Many software developers are in favour of a kind of laziness, the laziness to think, design and test clearly. Instead they are very active in creating pages and pages of code, endlessly run the application in debug mode doing a treasure hunt for bugs and spend countless hours fixing bugs and regressing many others.
Steven Wright, a standup comedian says, “Hard work pays off in the future. Laziness pays off now”. That is very true for the brain, for subconscious part of ourselves, any new thing is an irritant. Brain will find a way of rewarding itself with chemicals when it is able to gratify very quickly, thereby rewarding more and more lazy behaviours.
It is super easy to nudge someone to be lazy than the other way. That is the reason a person may skip gym for a whole week but will find it tough to go to it for a week. This is the point where software development mangers do a double whammy by saying “I want the output fast, I don’t care about quality” thereby disrupting the delicate balance the developer had between quality and speed.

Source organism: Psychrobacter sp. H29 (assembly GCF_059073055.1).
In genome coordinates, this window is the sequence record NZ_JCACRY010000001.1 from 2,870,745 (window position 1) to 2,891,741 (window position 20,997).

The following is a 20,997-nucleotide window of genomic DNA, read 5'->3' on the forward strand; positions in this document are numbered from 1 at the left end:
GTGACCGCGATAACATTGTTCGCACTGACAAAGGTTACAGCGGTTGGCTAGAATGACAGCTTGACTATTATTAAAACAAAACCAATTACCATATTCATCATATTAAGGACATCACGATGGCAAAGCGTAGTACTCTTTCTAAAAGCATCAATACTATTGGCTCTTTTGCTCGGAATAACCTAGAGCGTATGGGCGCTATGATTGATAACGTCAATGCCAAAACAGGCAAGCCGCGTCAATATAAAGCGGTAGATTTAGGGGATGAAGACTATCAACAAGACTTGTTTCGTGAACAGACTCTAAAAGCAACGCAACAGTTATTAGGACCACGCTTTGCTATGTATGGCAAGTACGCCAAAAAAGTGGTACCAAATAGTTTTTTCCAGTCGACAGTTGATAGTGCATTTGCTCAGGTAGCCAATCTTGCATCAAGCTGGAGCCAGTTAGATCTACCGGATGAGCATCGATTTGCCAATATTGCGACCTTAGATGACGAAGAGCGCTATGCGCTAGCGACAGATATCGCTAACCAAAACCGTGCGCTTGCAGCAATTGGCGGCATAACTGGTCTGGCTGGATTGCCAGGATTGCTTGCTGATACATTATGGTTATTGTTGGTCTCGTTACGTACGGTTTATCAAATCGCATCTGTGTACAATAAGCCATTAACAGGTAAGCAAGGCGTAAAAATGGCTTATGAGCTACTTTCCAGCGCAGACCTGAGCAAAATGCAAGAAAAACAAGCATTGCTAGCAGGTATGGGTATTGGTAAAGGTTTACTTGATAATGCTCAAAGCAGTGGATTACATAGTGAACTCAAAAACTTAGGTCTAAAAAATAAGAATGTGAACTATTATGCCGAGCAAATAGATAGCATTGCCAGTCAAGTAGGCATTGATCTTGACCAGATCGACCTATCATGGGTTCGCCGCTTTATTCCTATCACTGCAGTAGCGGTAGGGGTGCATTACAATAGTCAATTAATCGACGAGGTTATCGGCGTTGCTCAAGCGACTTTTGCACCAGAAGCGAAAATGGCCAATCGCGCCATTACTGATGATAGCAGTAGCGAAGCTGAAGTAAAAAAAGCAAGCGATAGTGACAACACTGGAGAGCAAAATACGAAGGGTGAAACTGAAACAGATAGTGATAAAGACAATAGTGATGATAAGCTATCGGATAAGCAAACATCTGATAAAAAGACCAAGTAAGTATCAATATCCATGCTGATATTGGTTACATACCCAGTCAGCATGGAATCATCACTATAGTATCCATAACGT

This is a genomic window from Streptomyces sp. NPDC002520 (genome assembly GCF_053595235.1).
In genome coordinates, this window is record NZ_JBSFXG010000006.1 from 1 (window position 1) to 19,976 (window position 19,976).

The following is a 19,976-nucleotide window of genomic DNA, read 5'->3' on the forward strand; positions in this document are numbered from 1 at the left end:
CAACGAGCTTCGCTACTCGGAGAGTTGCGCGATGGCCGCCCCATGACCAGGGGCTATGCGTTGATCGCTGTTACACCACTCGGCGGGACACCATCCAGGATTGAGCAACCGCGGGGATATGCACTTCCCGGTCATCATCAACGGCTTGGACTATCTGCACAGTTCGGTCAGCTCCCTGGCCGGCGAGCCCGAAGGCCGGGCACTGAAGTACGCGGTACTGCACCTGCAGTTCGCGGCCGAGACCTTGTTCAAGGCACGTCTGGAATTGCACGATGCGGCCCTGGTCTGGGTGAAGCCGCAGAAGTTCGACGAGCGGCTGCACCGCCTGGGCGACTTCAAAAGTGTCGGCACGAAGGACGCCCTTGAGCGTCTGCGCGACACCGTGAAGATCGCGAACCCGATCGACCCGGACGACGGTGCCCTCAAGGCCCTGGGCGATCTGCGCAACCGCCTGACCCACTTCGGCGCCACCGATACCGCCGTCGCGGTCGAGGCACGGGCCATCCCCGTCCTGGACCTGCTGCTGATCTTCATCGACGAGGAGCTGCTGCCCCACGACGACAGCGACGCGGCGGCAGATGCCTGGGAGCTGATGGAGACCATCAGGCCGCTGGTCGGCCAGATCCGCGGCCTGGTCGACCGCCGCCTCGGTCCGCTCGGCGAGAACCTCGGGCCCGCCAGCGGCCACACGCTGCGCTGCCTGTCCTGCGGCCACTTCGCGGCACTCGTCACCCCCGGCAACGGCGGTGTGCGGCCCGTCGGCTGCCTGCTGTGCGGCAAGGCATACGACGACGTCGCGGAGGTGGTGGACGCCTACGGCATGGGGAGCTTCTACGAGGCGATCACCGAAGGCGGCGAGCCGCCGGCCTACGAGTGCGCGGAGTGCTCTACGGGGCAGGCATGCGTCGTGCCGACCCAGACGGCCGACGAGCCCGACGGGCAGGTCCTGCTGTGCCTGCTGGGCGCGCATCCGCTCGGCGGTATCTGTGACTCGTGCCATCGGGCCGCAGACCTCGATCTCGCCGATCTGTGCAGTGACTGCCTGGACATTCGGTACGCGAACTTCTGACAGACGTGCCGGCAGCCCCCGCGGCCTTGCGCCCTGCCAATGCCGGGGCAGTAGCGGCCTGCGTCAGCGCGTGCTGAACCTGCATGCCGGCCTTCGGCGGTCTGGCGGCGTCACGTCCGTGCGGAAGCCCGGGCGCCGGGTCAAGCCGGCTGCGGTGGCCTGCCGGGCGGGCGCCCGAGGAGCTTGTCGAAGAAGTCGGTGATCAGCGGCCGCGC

As a result, the developer ends up adding a new flag, changing all the methods from the controller to the repository to take that flag and finish off the work in a record time. The developer may also get rewarded with the developer of the month award. Other developers get the idea, they eye for more awards and recognitions.
The worst thing to teach a teenager is to borrow money and buy to fulfil their immediate needs. The teenager will never be able to grow out of that nasty habit. The same applies to programmers, if you tell them early in their career that they can compromise on quality to achieve speed, they are not only going to ruin themselves but also take their team down along with them.
Quality work is like investing in compound interest, you can only realise over time but in unimaginable levels. In one of our teams, we had a strict adherence to quality routines. The manager had only one yardstick to measure, it was no of stories delivered. The speed of the team went up to 8 times in the 12th week when measured against the first two weeks. We had to ramp the team down to keep up with the flow of the requirements.
For many, laziness pays off now but makes them and others around bankrupt in the longer run